Club: Hertha BSC | Opening: 1936 | Capacity: 74,649 seats
History and description
The Olympiastadion was built between 1934 and 1936 to serve as the centrepiece of the 1936 Olympics. It officially opened on the 1st of August 1936 with the Olympic opening ceremony. Most notable event during the Games were the four gold medals of African-American track and field athlete Jesse Owens.
The stadium remained largely unchanged until it underwent a major renovation in 1972 and 1973, mainly aimed at preparing the stadium for the upcoming 1974 World Cup. The works included the construction of two roofs over the upper tiers of both long sides.
During the World Cup, Olympiastadion hosted three matches in the first group stage.
The stadium had significantly aged by the 1990s and the city of Berlin therefore started a debate over its future. Voices went up to rebuilt it as a football-specific stadium, but in the end was chosen to renovate it instead and keep its status as a multi-purpose stadium.
Little after that decision had been made, the stadium was awarded the final of the 2006 World Cup as part of the German bid.
The renovation of the Olympiastadion involved the complete reconstruction of the lower tier and the installation of a new roof. Works were completed in 2004, and the stadium was reopened with a friendly international match between Germany and Brazil (1-1).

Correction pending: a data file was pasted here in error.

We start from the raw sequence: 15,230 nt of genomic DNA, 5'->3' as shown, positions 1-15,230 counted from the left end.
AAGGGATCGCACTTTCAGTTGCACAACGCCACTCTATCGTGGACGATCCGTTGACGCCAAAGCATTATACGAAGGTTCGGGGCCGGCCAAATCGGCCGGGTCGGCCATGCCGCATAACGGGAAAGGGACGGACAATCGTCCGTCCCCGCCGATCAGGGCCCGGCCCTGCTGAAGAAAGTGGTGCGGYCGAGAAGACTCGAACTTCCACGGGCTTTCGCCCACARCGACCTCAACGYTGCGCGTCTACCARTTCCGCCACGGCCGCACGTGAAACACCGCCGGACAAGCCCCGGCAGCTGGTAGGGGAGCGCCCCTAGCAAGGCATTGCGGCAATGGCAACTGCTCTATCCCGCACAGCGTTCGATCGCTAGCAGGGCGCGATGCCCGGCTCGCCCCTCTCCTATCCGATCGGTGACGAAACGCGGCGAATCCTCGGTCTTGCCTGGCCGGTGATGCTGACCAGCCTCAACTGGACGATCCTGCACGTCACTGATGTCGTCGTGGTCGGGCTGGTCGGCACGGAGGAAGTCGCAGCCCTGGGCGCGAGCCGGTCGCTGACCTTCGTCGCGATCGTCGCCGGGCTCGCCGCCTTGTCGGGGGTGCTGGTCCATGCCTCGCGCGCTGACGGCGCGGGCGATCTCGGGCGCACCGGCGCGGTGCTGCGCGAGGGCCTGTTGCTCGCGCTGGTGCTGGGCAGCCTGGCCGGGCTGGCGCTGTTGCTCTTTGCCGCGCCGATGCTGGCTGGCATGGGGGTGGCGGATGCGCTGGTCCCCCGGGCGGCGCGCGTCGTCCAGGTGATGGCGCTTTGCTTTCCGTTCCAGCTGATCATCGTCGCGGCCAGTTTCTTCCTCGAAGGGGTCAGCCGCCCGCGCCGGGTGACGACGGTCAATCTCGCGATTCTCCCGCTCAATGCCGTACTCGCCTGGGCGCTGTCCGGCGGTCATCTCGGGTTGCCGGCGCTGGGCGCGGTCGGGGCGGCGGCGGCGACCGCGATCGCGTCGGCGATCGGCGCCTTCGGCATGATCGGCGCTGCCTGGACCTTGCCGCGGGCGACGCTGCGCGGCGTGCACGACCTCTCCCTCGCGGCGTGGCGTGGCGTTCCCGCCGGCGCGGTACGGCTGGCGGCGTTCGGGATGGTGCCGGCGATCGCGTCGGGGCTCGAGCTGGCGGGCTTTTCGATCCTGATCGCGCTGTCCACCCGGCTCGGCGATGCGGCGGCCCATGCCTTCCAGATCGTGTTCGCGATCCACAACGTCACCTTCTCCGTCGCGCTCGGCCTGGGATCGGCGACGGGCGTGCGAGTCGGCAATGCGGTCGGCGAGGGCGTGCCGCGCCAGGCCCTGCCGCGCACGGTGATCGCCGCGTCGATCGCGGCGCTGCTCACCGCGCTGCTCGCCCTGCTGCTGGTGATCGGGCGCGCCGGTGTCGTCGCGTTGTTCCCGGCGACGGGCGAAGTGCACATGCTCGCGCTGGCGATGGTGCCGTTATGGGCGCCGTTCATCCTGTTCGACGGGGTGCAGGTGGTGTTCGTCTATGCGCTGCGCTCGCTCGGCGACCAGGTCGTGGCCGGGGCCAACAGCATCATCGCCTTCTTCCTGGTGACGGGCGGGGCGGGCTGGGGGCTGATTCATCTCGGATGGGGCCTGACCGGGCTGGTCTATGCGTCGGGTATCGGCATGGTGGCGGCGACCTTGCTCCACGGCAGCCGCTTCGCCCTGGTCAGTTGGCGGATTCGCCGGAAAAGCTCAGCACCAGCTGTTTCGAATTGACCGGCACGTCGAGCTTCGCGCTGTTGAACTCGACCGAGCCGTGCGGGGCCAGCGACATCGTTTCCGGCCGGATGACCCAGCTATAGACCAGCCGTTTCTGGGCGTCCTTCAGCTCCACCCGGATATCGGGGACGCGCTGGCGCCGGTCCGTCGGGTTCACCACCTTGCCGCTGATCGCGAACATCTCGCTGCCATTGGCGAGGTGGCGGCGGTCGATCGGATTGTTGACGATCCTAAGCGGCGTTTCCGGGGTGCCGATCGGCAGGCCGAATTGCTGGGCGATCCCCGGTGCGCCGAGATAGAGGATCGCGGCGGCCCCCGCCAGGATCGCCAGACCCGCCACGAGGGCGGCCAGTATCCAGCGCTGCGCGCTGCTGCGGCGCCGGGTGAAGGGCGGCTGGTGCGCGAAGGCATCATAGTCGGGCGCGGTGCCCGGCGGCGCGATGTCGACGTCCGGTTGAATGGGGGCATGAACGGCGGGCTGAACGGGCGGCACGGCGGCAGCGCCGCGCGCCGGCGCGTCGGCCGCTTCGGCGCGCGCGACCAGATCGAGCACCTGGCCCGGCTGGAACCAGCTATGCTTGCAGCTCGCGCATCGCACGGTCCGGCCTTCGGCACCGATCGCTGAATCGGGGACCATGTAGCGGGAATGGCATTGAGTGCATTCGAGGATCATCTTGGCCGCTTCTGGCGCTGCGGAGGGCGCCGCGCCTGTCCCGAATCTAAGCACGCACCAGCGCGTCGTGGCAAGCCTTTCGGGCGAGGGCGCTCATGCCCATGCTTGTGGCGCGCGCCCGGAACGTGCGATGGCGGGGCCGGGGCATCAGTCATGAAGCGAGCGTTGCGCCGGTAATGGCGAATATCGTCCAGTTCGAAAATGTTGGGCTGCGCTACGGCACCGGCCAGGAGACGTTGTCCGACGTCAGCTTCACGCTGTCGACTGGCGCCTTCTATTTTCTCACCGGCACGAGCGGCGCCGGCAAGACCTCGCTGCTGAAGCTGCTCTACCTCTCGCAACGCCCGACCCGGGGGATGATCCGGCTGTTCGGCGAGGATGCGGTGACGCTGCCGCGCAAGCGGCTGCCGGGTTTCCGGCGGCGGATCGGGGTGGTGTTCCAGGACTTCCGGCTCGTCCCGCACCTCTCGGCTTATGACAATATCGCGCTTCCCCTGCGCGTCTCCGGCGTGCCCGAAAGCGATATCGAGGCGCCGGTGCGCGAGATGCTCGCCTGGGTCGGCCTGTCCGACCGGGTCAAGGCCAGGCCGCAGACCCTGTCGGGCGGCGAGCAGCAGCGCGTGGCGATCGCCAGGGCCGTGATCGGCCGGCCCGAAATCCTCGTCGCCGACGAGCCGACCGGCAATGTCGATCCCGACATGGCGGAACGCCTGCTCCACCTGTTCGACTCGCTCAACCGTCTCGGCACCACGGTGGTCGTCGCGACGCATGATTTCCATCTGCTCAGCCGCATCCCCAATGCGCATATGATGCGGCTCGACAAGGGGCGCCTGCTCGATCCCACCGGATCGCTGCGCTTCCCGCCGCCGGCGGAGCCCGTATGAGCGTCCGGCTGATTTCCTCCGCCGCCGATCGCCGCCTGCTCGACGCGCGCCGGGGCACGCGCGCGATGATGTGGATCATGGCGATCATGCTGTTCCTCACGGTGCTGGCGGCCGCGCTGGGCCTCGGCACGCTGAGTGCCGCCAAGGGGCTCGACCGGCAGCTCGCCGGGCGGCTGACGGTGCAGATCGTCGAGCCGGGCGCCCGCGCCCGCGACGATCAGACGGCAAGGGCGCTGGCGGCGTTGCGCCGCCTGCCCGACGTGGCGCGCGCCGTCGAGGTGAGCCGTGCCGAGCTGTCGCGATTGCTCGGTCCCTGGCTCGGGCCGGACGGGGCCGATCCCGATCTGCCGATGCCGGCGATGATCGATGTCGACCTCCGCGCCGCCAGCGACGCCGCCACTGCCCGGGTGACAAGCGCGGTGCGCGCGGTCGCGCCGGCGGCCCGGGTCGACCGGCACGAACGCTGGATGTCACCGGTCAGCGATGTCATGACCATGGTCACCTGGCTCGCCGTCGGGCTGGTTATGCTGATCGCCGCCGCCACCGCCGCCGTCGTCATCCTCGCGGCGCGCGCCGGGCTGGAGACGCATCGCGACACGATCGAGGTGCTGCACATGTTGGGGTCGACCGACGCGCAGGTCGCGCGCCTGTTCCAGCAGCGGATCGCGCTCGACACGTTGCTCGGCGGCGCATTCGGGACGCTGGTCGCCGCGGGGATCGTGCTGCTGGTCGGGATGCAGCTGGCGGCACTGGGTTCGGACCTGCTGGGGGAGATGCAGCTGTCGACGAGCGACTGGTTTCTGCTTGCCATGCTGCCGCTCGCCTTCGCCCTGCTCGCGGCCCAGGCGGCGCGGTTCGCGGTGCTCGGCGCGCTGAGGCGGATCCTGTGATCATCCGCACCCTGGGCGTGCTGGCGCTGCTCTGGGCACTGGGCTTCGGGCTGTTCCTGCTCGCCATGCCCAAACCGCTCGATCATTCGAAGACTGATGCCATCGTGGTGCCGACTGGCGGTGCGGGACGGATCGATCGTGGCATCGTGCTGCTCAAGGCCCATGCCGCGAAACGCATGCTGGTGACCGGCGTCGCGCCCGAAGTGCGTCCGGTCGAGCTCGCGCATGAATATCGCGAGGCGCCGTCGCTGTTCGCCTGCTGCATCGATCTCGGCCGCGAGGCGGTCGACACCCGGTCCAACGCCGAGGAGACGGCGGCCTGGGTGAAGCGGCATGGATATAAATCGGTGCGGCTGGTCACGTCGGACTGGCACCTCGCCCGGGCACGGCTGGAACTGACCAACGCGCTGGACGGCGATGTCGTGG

During the 2006 World Cup, the Olympiastadion hosted four group matches, a quarter-final, and the final between Italy and France (1-1).
In 2015, the stadium hosted the Champions League final between Barcelona and Juventus (3-1).
In 2016, Hertha BSC presented plans to build their own new stadium, being unhappy at the too large non-football Olympiastadion. They hope to build the Hertha Fussballarena with a capacity of 55,000 next to the Olympiastadion.
(photos of the present Olympiastadion below)
How to get to the Olympiastadion
The Olympiastadion is located in the east of Berlin, almost 7 kilometres from the eastern end of the Kurfürstendamm, and 10 kilometres from the Brandenburg Gate and Berlin’s main railway station (Hauptbahnhof). It is part of the Olympic Park, which includes other sports facilities.
If arriving by car from Berlin’s centre, the stadium can be reached by driving in one straight line west toward Spandau. Start at Unter den Linden, follow the Kaiserdamm, and then the Heerestraße. Keep right, and, about 2 kilometres after the Theodor-Heuss-Platz, turn right onto the Flatowallee, after which you quickly bump into the stadium.
If coming from the south or west of the country (A115), take exit Messedamm. Keep right, and at the second traffic lights turn left in the direction of the Deutschlandhalle. After the Deutschlandhalle turn right onto the Jafféstraße, which you follow until the Heerestraße. Turn left onto the Heerestraße and follow as above.
If coming from the north of the country (A100), take exit Kaiserdamm süd, turn west onto the Kaiserdamm, and follow as above.